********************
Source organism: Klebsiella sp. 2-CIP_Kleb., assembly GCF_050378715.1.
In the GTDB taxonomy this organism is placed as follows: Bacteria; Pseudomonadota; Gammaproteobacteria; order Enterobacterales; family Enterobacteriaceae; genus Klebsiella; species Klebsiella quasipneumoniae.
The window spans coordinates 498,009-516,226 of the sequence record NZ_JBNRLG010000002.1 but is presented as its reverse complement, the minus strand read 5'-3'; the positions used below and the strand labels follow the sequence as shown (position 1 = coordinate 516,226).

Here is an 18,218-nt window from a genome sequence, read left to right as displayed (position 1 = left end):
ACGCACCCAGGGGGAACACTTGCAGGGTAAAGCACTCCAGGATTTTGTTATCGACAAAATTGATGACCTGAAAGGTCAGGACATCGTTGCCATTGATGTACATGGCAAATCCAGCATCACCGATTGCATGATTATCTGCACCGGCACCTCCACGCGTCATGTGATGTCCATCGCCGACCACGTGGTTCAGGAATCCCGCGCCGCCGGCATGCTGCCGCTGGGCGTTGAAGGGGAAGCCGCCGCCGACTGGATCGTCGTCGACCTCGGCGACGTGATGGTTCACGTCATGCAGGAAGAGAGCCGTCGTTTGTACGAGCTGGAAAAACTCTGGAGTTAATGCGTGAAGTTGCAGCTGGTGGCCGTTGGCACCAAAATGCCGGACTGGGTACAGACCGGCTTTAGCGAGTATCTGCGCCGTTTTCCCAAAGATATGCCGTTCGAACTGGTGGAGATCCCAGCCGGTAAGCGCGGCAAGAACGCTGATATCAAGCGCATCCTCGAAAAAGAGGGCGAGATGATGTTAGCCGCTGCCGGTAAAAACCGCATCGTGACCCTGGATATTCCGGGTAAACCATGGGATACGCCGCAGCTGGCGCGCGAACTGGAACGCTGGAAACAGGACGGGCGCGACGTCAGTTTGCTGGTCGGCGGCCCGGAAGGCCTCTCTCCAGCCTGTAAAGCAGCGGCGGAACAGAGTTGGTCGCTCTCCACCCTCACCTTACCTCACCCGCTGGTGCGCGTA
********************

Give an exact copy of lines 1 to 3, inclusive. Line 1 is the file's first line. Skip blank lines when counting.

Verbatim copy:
Source organism: Klebsiella sp. 2-CIP_Kleb., assembly GCF_050378715.1.
In the GTDB taxonomy this organism is placed as follows: Bacteria; Pseudomonadota; Gammaproteobacteria; order Enterobacterales; family Enterobacteriaceae; genus Klebsiella; species Klebsiella quasipneumoniae.
The window spans coordinates 498,009-516,226 of the sequence record NZ_JBNRLG010000002.1 but is presented as its reverse complement, the minus strand read 5'-3'; the positions used below and the strand labels follow the sequence as shown (position 1 = coordinate 516,226).